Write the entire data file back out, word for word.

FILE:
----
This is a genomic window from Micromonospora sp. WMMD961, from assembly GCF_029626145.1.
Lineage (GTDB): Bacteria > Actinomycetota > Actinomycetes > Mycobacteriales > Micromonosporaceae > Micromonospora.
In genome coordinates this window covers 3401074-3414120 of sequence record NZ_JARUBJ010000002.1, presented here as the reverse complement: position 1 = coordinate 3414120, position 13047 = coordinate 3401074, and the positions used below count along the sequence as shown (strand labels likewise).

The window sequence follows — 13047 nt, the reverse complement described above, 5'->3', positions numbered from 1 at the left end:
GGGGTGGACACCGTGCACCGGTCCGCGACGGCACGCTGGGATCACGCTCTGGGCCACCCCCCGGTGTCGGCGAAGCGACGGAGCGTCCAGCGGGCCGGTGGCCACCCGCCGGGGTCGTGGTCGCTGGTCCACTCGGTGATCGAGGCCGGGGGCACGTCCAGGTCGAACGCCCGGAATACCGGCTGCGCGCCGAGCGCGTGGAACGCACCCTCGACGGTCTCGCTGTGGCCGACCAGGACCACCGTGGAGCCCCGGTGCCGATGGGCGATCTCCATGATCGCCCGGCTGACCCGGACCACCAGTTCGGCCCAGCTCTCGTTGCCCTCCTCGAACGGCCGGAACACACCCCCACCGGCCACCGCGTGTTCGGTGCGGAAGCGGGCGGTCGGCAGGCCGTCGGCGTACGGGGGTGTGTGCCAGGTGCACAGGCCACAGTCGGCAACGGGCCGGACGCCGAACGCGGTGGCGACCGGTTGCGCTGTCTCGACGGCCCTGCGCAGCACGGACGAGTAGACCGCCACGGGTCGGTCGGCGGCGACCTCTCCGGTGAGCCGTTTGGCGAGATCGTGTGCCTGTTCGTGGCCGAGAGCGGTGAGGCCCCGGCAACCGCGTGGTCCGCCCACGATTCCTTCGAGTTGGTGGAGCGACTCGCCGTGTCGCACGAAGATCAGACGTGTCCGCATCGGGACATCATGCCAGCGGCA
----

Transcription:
This is a genomic window from Micromonospora sp. WMMD961, from assembly GCF_029626145.1.
Lineage (GTDB): Bacteria > Actinomycetota > Actinomycetes > Mycobacteriales > Micromonosporaceae > Micromonospora.
In genome coordinates this window covers 3401074-3414120 of sequence record NZ_JARUBJ010000002.1, presented here as the reverse complement: position 1 = coordinate 3414120, position 13047 = coordinate 3401074, and the positions used below count along the sequence as shown (strand labels likewise).

The window sequence follows — 13047 nt, the reverse complement described above, 5'->3', positions numbered from 1 at the left end:
GGGGTGGACACCGTGCACCGGTCCGCGACGGCACGCTGGGATCACGCTCTGGGCCACCCCCCGGTGTCGGCGAAGCGACGGAGCGTCCAGCGGGCCGGTGGCCACCCGCCGGGGTCGTGGTCGCTGGTCCACTCGGTGATCGAGGCCGGGGGCACGTCCAGGTCGAACGCCCGGAATACCGGCTGCGCGCCGAGCGCGTGGAACGCACCCTCGACGGTCTCGCTGTGGCCGACCAGGACCACCGTGGAGCCCCGGTGCCGATGGGCGATCTCCATGATCGCCCGGCTGACCCGGACCACCAGTTCGGCCCAGCTCTCGTTGCCCTCCTCGAACGGCCGGAACACACCCCCACCGGCCACCGCGTGTTCGGTGCGGAAGCGGGCGGTCGGCAGGCCGTCGGCGTACGGGGGTGTGTGCCAGGTGCACAGGCCACAGTCGGCAACGGGCCGGACGCCGAACGCGGTGGCGACCGGTTGCGCTGTCTCGACGGCCCTGCGCAGCACGGACGAGTAGACCGCCACGGGTCGGTCGGCGGCGACCTCTCCGGTGAGCCGTTTGGCGAGATCGTGTGCCTGTTCGTGGCCGAGAGCGGTGAGGCCCCGGCAACCGCGTGGTCCGCCCACGATTCCTTCGAGTTGGTGGAGCGACTCGCCGTGTCGCACGAAGATCAGACGTGTCCGCATCGGGACATCATGCCAGCGGCA